International Developed (EAFE) vs. U.S.
Investing in developed international stocks has historically provided investors with:
- Diversification: portfolios that included international stocks have historically produced higher risk-adjusted returns (Flavin and Panopoulou).
- Opportunity: 77% of publicly traded companies are not U.S.-based (Source: MSCI) and 59% of the global market cap resides outside of the U.S. (Source: Bloomberg). Why limit equity exposure to just a fraction of the total market opportunity set?
But why now...
Conclusion: Much like the Value versus Growth picture we see supportive valuation for international stocks and the prospect of a strong cyclical earnings rebound versus U.S. stocks, but we see longer term structural fundamental issues that may preclude longer term outperformance. Once this crisis fully abates, we do see the potential for a weaker U.S. dollar. If this were to occur, it would benefit international performance as the local currency returns get repriced into cheaper dollars.
Relative valuation in a historical perspective clearly favors EAFE, though versus its own history EAFE is not terribly cheap. Still, for the active manager, we believe there are many opportunities to uncover. And when social distancing goes away, we expect the more cyclical EAFE index to outperform U.S. stocks. A trade deal between the EU and UK, instead of a no-deal Brexit, is also a positive and gives companies a platform from which to make investment spending decisions. Something that has been on hold for some time.
Relative Valuation Measures
Based on the MSCI EAFE Index/S&P 500® Index as of November 2020
|Price/Trailing 10 Year EPS||1|
|Summary Signal (Average)||1|
*Average of the five relative valuation measures
Sources: Bloomberg, MSCI
Relative Earnings Prospects
- Relative price performance and relative earnings growth have historically followed a similar path. Relative earnings growth since mid-2008 has favored the S&P 500® Index versus the MSCI EAFE Index until mid-2016.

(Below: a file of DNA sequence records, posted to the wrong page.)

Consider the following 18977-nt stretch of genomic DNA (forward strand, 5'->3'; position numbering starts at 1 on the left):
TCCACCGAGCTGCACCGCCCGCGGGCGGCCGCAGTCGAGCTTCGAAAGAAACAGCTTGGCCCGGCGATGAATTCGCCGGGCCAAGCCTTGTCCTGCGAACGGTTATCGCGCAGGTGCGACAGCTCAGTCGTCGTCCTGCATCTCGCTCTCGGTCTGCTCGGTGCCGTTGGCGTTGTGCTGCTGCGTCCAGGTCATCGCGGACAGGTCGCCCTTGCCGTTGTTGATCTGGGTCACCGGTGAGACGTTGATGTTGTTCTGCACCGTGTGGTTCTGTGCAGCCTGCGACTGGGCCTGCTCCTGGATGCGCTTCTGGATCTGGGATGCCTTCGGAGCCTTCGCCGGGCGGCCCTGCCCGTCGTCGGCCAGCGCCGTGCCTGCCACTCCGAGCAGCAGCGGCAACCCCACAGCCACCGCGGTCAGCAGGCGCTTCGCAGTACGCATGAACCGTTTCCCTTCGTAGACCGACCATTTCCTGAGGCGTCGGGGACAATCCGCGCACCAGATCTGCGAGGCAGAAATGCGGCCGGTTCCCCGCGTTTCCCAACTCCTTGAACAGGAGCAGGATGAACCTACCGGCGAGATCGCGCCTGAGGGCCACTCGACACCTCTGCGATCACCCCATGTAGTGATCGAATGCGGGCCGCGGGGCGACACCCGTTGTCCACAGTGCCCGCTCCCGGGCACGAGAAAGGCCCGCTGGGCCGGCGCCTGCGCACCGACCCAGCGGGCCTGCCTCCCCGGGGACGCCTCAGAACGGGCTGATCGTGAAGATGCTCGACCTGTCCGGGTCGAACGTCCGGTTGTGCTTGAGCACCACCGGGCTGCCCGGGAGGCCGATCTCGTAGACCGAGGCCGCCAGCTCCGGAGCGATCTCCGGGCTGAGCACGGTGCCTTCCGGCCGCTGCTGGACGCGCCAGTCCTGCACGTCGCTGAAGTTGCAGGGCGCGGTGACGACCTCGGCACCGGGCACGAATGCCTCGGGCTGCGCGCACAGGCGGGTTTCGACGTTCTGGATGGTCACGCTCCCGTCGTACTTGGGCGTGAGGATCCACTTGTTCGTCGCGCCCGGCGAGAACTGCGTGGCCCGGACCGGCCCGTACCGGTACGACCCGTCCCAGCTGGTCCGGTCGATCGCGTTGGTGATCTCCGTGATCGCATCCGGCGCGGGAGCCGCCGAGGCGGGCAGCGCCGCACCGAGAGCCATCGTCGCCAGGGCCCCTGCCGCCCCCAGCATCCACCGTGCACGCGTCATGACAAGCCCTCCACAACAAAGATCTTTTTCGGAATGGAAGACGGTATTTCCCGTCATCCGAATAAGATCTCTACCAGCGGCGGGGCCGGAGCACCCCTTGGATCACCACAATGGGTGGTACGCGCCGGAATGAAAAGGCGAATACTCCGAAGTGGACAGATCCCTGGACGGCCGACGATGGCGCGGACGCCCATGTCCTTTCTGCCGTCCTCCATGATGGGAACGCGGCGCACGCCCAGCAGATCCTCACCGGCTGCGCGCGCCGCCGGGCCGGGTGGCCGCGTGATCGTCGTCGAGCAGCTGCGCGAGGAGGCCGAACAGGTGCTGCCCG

- MSCI EAFE Index earnings began to outpace the S&P 500® Index in 2017. But since then, S&P 500® earnings have done better due to the tax cut in 2018 and due to relative economic performance in 2019 and 2020. Unfortunately, other structural issues such as demographics, a weak banking system, and seemingly permanent negative interest rates continue to disadvantage MSCI EAFE earnings relative to the S&P 500®. Still analysts project EPS outperformance in 2021 and 2022 for the MSCI EAFE due to the anticipated economic rebound from the COVID crisis.
Sources: Bloomberg, MSCI
- The Fed and U.S. government has been much more aggressive than other developed nations creating a more positive backdrop for the relative performance of U.S. stocks. In a recovery, a portion of the aggressive stimulus could be given back through a weaker currency.
- Historically the U.S. dollar typically moves directionally with U.S. stock relative performance. This has not been the case over the last couple of years. A sustained period of U.S. dollar weakness would provide a tailwind for international stocks.
Sources: Bloomberg, Intercontinental Exchange
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